Contributed by Katherine Wagner-Reiss

Platanus × acerifolia (London planetree) Leaf sinuses/indentations intermediate in depth between the parent trees. Spherical fruit heads, two on a stalk, intermediate in number between the parent trees. Photo by Katherine Wagner-Reiss.

Platanus × acerifolia (London planetree) 1948-8600*A This tree is  described as one of the 17 major trees of the garden. Photo by the Morris Arboretum.

The romance began in 17th century Europe when west first met east. Platanus occidentalis (“western”, range is E. North America) was planted near Platanus  orientalis ( “eastern” , range is W. Asia  and SE. Europe). Some hold that this serendipitous tryst occurred in Spain and others that it occurred in London. With help from the wind, they became parents to the hybrid Platanus × acerifolia (with leaves like maple).  Platanus (“broad,” referring to the leaf) was the ancient Greek name for P. orientalis. 

Here are the common names: American planetree or sycamore for Platanus occidentalis, Oriental planetree for Platanus orientalis, and London planetree for Platanus ×  acerifolia

Platanus × acerifolia is an excellent example of  “hybrid vigor,” the phenomenon of  some hybrid progeny to grow more vigorously than either parent. P. ×  acerifolia  shows some traits that are intermediate between those of each parent, such as pattern of bark exfoliation, depth of leaf lobation and number of fruit heads per stalk; what is not intermediate is the ability of P. × acerifolia to endure the stress of  urban living: the hybrid surpasses each of its parents in that regard.  It tolerates soil compaction near sidewalks, pollarding to restrict its size, and air pollution.  Exfoliating bark is postulated to promote shedding of both city pollutants and living pathogens. While called “London” planetree because London was the first city where it was extensively planted, it is now widely planted in temperate cities including Sydney, Los Angeles, New York, and Rome.

The Morris Arboretum grows twenty-nine Platanus occidentalis, (two are var. glabrata); the variant name, glabrata, means “made nearly free from hair,” referring to the leaves. Researching the variant name led to this interesting finding: the underside of the usual young sycamore leaf has many trichromes (so-called hairs) that blow off in the wind and irritate human eyes and throats; since var. glabrata has fewer trichromes, humans should benefit, although the young leaves might miss the protection that trichromes provide against excessive water evaporation and insect herbivory!

Platanus occidentalis 2002-362*C Insert shows shallow sinuses/indentations creating the lobed leaf. Notice spherical fruit heads, one on each stalk. P. orientalis produces three to six per stalk, and Platanus × acerifolia is intermediate with one to three per stalk. Photo by Katherine Wagner-Reiss.

Platanus orientalis 1964-217*A  Insert shoes deep sinuses/indentations creating the lobed leaf. P. orientalis has the deepest sinuses, P. occidentalis has the shallowest sinuses, and Platatnus x acerifolia is intermediate. Photo by Katherine Wagner-Reiss.

The Arboretum has three Platanus orientalis. The one pictured here arrived in 1961 as seed from the botanical gardens at the University din Cluj- Napoca in Romania and was accessioned in 1964. The second was received in 1996 as a cutting from G. Morgan, M.D. and the third came in 2017 as a seedling from the Arnold Arboretum in Boston.

 The Arboretum has two Platanus × acerifolia plus three cultivars of Platanus x acerifolia: ‘Bloodgood,’ ‘Liberty,’ and ‘Columbia.’    ‘Bloodgood’ was an early selection for resistance to anthracnose, a fungal pathogen. Keeping in mind that P.orientalis is resistant to anthracnose  and that P. occidentalis is susceptible to anthacnose, the National Arboretum performed a new intentional cross between a Turkish P. orientalis  and an American P. occidentalis  to produce  ‘Liberty’ and ‘Columbia,’  anthracnose-resistant cultivars.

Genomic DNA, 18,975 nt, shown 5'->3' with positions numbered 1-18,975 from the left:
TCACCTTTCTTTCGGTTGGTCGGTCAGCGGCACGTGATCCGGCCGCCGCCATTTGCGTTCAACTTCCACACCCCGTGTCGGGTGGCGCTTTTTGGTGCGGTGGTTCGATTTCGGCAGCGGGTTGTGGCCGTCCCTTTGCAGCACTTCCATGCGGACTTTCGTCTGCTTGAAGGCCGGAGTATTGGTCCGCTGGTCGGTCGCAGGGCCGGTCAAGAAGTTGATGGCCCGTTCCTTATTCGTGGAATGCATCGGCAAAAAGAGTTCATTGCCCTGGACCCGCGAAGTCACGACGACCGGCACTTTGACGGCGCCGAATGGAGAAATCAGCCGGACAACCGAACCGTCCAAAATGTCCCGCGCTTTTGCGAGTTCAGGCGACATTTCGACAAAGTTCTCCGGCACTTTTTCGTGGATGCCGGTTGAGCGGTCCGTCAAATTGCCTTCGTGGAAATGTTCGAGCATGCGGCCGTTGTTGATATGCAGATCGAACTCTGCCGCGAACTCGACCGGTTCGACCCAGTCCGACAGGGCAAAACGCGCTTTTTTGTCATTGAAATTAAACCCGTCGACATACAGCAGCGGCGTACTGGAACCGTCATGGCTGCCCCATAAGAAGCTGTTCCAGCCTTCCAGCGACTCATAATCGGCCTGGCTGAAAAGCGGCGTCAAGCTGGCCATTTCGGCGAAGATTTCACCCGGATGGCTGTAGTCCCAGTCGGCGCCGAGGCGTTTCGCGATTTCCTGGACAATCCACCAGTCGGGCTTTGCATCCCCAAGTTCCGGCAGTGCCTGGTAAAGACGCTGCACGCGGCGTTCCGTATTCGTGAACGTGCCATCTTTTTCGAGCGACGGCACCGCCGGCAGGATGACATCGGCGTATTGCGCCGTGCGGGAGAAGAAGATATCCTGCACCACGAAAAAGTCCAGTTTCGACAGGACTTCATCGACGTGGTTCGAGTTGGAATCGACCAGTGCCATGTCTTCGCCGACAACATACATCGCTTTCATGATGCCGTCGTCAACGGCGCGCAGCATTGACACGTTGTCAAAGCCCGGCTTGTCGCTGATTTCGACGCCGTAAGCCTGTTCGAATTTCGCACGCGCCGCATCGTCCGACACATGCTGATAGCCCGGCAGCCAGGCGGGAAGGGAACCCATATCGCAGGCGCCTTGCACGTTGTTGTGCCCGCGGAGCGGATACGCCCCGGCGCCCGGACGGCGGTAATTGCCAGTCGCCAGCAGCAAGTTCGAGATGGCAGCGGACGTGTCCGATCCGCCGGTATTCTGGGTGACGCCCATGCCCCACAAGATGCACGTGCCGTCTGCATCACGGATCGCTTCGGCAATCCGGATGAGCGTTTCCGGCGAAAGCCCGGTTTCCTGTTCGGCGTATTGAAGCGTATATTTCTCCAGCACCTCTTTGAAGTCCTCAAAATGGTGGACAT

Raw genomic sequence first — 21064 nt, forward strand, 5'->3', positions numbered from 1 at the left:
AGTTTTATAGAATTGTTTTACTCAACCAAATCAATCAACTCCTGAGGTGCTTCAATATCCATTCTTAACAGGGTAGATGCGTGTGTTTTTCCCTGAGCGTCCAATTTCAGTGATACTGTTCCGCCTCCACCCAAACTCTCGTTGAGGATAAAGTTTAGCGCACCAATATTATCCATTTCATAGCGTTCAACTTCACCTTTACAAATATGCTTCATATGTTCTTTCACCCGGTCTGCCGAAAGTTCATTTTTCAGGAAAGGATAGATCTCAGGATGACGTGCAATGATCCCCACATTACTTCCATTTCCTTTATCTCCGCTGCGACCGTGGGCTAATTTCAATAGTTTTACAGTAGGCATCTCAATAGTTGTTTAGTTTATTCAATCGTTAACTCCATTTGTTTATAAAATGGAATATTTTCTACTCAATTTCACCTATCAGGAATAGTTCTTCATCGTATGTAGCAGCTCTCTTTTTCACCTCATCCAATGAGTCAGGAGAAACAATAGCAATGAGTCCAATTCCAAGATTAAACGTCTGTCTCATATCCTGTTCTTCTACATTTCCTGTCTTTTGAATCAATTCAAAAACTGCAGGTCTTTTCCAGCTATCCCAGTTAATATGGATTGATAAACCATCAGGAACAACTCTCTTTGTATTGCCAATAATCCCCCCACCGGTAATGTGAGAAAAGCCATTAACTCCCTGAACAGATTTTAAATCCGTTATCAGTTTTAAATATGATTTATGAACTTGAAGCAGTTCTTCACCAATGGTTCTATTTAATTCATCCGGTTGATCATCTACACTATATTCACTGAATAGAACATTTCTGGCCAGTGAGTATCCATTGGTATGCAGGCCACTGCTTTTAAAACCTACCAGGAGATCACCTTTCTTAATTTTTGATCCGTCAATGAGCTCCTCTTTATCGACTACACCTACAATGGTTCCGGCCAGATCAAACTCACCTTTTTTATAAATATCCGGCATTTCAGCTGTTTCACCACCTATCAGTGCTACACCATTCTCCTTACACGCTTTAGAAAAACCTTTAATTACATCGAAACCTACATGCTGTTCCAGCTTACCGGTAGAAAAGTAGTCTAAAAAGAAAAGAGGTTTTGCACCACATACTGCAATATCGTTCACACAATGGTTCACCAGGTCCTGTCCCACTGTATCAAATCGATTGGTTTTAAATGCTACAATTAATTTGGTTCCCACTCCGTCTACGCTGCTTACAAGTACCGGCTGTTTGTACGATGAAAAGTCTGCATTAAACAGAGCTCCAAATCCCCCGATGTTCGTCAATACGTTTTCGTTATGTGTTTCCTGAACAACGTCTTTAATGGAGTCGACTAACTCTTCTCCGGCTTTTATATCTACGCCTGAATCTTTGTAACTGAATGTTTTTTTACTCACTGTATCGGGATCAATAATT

While P. occidentalis (sycamore) is native to Pennsylvania and can be seen growing wild alongside streams, and P. × acerifolia (London planetree) is a commonly planted tree in the city of Philadelphia, seeing P. orientalis (Oriental planetree) in cultivation is a rare treat.  Come to the Morris Arboretum to see parents and progeny in one garden.  Locations can be found at Collection Connection.

 Compare, contrast, enjoy.

And, Happy Valentine’s Day!

 

Katherine has her Certificate in Botany from the New York Botanical Garden and is a botanical tour guide and freelance writer.

Contributed by Tony Geiger


American Kestrel

I have been to many birding spots in Philadelphia, but the Arboretum is fast becoming a new favorite spot of mine. Thanks to the many different habitats and plants that attract wildlife, the Arboretum always has great birding potential, even in winter. I recently had the pleasure of participating in two bird counts that Morris Arboretum has participated in for the past several years. 

On December 14th, Bob Gutowski, Peter Burns, and myself met at Morris Arboretum on a wet and unseasonably warm morning for the Audubon Christmas Bird Count. The nation-wide Christmas Bird Count is the oldest ongoing citizen science project in the country, dating back a staggering 120 years. For me, the fun part of the Christmas Bird Count, or any bird count, is the perspective we gain from actually putting a number to all the birds around us. In four hours, we found 36 species and roughly 1600 individual birds. This was all within the borders of the Arboretum and Bloomfield Farm (with the exception of some flyover Tundra Swans). Of note were birds such as Common Yellowthroat, which thrive in the Arboretum’s wetlands, and American Kestrel, a type of small falcon which relies on meadows and farm fields for hunting grounds. 


Ruby-crowned Kinglet

Next up was the annual Philadelphia Mid-winter Bird Census, a count organized by the Delaware Valley Ornithological Club for the past 33 years. Bob Gutowski, Jim Best, and myself met at the Arboretum on January 12th for another unseasonably warm day of birding. Buzz, the arboretum cat, even hiked along with us for part of the count, and was surprisingly helpful. We identified 33 species and over 700 individuals within the confines of the Arboretum (note - this count does not include the Bloomfield Farm side, as this falls outside of Philadelphia County limits). Of note were a flyover Bald Eagle, Winter Wrens, and a Swamp Sparrow - all of which are attracted to the Arboretum’s Wetlands and Streams. We also observed tiny and colorful Ruby Crowned Kinglets and Golden-Crowned Kinglets, which spend the winter feeding on seeds in the various conifers around the Arboretum.